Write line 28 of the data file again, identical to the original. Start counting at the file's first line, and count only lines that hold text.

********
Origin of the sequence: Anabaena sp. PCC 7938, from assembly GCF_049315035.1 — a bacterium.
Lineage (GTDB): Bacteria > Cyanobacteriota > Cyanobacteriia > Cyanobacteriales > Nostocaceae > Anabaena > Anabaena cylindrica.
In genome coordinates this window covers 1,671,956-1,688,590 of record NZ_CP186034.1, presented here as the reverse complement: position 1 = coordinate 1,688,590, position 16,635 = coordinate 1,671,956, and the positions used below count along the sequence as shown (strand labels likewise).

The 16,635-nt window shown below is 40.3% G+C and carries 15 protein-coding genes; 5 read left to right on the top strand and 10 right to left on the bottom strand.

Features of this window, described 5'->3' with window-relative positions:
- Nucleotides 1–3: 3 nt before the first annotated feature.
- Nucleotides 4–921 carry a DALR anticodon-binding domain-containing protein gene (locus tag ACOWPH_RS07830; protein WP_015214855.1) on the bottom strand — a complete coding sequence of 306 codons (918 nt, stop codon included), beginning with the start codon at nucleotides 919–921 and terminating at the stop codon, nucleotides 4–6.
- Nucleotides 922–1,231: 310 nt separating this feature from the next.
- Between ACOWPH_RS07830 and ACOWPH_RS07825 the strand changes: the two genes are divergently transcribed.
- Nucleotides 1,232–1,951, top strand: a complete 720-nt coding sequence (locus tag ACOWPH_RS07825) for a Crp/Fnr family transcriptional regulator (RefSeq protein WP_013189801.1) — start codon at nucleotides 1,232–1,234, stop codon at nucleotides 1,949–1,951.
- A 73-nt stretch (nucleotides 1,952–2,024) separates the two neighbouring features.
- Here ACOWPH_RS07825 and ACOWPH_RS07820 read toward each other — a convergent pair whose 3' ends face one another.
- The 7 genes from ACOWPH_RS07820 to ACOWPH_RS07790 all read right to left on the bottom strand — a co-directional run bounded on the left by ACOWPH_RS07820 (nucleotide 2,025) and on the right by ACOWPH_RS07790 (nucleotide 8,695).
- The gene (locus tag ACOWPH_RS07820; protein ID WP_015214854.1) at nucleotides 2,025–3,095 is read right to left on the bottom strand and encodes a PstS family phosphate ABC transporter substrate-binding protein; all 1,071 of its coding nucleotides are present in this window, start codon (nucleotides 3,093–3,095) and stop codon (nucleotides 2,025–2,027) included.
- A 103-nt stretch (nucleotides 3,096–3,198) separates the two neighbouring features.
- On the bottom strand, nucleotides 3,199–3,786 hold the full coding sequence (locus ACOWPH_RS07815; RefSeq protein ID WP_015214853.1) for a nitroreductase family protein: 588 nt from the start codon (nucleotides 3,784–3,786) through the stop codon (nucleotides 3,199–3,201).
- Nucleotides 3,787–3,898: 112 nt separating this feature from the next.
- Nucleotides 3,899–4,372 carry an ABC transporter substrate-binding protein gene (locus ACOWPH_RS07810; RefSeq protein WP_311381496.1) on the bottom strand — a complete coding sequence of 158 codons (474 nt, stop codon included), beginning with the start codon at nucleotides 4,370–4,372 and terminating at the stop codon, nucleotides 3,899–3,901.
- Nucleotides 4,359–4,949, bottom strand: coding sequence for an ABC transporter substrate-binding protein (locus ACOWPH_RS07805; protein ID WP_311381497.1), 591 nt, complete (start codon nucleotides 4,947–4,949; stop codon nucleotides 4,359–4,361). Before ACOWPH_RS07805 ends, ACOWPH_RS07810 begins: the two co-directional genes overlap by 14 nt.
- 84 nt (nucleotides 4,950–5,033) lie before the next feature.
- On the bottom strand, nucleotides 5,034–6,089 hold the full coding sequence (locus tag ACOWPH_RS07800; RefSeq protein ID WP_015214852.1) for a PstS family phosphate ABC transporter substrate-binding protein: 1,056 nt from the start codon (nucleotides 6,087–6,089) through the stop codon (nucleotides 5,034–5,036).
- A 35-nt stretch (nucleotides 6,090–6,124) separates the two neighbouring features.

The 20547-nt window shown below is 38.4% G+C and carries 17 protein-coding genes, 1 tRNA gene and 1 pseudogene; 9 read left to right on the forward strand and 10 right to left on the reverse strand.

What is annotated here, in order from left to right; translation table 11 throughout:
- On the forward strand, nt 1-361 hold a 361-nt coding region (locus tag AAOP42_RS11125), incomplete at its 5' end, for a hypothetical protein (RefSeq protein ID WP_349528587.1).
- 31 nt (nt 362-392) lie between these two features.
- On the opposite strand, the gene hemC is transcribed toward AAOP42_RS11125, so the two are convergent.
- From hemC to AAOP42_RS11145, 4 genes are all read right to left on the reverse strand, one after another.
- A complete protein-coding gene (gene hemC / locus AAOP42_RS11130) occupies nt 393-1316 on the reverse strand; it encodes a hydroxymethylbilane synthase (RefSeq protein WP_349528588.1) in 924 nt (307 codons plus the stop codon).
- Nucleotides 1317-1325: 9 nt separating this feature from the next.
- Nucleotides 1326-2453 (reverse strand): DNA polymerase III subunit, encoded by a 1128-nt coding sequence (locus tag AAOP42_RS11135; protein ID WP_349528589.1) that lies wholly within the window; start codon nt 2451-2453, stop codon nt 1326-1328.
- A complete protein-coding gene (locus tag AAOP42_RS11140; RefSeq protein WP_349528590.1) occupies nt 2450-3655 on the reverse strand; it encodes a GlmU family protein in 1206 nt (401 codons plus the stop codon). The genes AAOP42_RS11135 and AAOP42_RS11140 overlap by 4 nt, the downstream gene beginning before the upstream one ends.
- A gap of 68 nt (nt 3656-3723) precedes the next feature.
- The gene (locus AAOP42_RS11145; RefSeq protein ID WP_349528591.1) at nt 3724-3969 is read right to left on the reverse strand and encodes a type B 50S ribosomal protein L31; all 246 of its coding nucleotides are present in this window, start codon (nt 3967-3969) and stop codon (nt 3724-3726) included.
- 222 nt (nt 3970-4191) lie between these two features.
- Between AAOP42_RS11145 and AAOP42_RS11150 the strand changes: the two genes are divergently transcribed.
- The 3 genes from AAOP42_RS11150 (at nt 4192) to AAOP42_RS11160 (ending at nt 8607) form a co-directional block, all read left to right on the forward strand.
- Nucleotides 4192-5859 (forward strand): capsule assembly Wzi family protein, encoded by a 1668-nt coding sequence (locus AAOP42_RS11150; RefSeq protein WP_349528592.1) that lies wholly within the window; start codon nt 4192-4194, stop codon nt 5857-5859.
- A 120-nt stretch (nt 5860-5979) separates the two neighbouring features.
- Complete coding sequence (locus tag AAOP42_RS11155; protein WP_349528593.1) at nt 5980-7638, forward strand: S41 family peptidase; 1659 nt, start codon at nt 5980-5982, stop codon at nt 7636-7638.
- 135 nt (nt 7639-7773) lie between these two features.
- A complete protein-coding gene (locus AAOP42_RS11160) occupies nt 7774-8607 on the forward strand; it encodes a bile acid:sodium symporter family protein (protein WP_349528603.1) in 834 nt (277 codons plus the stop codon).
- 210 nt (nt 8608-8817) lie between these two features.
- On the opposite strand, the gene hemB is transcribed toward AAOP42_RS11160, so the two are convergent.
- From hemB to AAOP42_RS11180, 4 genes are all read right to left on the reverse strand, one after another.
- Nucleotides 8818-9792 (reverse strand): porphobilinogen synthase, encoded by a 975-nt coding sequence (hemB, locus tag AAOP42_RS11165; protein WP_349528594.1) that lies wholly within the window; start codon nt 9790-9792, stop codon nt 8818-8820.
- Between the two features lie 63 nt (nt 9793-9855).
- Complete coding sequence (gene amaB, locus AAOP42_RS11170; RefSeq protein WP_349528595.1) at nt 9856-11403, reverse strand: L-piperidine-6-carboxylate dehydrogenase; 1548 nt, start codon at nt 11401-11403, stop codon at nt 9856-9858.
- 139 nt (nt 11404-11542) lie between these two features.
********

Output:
- From hemC to AAOP42_RS11145, 4 genes are all read right to left on the reverse strand, one after another.